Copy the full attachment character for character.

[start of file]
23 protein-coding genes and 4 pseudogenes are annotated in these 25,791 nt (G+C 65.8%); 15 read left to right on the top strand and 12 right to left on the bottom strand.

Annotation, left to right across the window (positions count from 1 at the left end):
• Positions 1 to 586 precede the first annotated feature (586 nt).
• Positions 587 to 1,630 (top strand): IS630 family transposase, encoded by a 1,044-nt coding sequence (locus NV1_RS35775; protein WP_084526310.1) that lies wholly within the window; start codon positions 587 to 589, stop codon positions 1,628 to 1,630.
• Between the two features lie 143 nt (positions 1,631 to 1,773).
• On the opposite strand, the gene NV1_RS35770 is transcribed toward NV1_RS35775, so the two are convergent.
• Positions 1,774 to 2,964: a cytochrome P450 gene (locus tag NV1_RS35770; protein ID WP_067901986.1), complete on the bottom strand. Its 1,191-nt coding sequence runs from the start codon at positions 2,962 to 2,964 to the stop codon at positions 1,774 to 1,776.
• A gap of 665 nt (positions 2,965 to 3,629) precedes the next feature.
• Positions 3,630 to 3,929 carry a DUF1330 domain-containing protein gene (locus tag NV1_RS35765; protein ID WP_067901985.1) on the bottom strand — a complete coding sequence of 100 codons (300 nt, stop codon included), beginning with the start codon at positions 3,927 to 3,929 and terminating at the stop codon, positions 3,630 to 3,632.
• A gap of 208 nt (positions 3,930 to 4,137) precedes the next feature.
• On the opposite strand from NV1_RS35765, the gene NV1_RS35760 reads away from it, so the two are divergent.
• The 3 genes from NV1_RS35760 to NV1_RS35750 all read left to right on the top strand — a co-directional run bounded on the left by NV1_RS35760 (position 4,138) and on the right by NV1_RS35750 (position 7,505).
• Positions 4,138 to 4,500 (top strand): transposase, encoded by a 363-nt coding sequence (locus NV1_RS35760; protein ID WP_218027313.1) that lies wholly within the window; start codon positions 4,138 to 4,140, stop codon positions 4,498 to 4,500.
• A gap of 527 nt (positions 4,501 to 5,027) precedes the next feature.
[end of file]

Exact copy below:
23 protein-coding genes and 4 pseudogenes are annotated in these 25,791 nt (G+C 65.8%); 15 read left to right on the top strand and 12 right to left on the bottom strand.

Annotation, left to right across the window (positions count from 1 at the left end):
• Positions 1 to 586 precede the first annotated feature (586 nt).
• Positions 587 to 1,630 (top strand): IS630 family transposase, encoded by a 1,044-nt coding sequence (locus NV1_RS35775; protein WP_084526310.1) that lies wholly within the window; start codon positions 587 to 589, stop codon positions 1,628 to 1,630.
• Between the two features lie 143 nt (positions 1,631 to 1,773).
• On the opposite strand, the gene NV1_RS35770 is transcribed toward NV1_RS35775, so the two are convergent.
• Positions 1,774 to 2,964: a cytochrome P450 gene (locus tag NV1_RS35770; protein ID WP_067901986.1), complete on the bottom strand. Its 1,191-nt coding sequence runs from the start codon at positions 2,962 to 2,964 to the stop codon at positions 1,774 to 1,776.
• A gap of 665 nt (positions 2,965 to 3,629) precedes the next feature.
• Positions 3,630 to 3,929 carry a DUF1330 domain-containing protein gene (locus tag NV1_RS35765; protein ID WP_067901985.1) on the bottom strand — a complete coding sequence of 100 codons (300 nt, stop codon included), beginning with the start codon at positions 3,927 to 3,929 and terminating at the stop codon, positions 3,630 to 3,632.
• A gap of 208 nt (positions 3,930 to 4,137) precedes the next feature.
• On the opposite strand from NV1_RS35765, the gene NV1_RS35760 reads away from it, so the two are divergent.
• The 3 genes from NV1_RS35760 to NV1_RS35750 all read left to right on the top strand — a co-directional run bounded on the left by NV1_RS35760 (position 4,138) and on the right by NV1_RS35750 (position 7,505).
• Positions 4,138 to 4,500 (top strand): transposase, encoded by a 363-nt coding sequence (locus NV1_RS35760; protein ID WP_218027313.1) that lies wholly within the window; start codon positions 4,138 to 4,140, stop codon positions 4,498 to 4,500.
• A gap of 527 nt (positions 4,501 to 5,027) precedes the next feature.